Kings: I think it comes as soon as you share the songs. It’s kind of a selfish process I guess. When I’m writing the songs, it’s all about what I’m trying to get through in my head. As soon as you start thinking “What could someone else think? What could they feel?” Then, it’s not authentic anymore. The more I do what I go through and then I sing it to people, that’s what they connect with. And I found that the most with “Cry Baby Cry.” I wasn’t even gonna sing it on tour, and then my manager was like, “You should sing that on tour,” and I was like, “Ok. I’ll do it for the first few nights and see how people react.” That’s a song for my fourteen-year-old self, my inner child and what I went through. It’s really emotional for me, but I didn’t know if anyone else would connect to it. It seems that those songs are the ones that mean the most to people. Whatever they go through, they can identify with what I went through. That’s really beautiful I think.
Hannah: Who are some of your musical inspirations?
Kings: When I’m in the studio and stuff and I write a song, I don’t pick something and try to make something like that. I really wanted to make my own sound. It’s dangerous to be inspired by things that are modern. Whenever you try and be inspired by something that’s happening now, by the time your song comes out, it’s kind of gone again. I was really inspired by Lana Del Rey growing up because I was like, “This is so moody and vibey.” That’s totally my vibe. In my school they would always tell me, “You can’t just sing sad songs.” And I was like, “This is what I want to do. This is my heart.” When I heard Lana Del Rey, I was like, “Ah. You can do this.” It’s melancholic. When I discovered forties and fifties music, that inspired me. Me and my producer, halfrhymes, who produces all of my songs, in lockdown we made a bubble. He had a spare room, and I would just stay there. We didn’t break the law, we just stayed together for like weeks. We were just doing shit and recording samples to make it unique, so it’s nothing that’s already out there. I just want to make something that’s different.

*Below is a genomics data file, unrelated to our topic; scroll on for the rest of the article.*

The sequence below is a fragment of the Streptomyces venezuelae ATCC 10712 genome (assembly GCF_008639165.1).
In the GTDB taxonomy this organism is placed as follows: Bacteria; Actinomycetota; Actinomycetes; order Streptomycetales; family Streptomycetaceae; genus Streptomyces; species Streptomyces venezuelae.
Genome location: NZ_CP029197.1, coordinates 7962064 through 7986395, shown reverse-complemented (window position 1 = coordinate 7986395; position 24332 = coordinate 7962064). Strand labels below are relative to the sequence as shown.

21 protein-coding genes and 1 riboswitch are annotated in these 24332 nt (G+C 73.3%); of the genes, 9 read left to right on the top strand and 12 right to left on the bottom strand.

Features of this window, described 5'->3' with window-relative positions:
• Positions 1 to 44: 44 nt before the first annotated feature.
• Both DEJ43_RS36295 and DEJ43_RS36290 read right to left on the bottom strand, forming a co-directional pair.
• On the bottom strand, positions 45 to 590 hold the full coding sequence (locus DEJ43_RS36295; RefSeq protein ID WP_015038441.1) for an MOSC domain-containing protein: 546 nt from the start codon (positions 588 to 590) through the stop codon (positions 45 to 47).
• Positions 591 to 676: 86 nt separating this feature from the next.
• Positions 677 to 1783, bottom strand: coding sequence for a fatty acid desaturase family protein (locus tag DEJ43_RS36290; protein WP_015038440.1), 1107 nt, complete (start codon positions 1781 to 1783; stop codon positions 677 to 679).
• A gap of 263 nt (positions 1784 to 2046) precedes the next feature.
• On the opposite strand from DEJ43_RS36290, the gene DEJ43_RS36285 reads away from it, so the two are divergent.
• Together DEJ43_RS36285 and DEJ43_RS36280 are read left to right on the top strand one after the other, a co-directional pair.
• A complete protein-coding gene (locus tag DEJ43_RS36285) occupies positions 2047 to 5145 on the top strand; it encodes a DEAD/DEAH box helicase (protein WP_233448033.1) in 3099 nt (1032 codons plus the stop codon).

Hannah: What does your day to day look like now? What’s next for you?
Kings: At the moment, I’m going to the studio a lot. I’m trying to finish new music. One thing I struggled with when COVID ended was that suddenly, I was never home. I was just always on the road and traveling. When I’m on the road, I barely have any time to make the music. I did say to my manager, “I really need time now to make new music.” I don’t want to rush and do it quickly; I really want to spend time and make it. So that’s what I’m doing now. I want to have the next few songs ready, and the next EP, and get the vision for the whole thing. That’s my priority right now, and playing festivals in Europe, UK, Switzerland.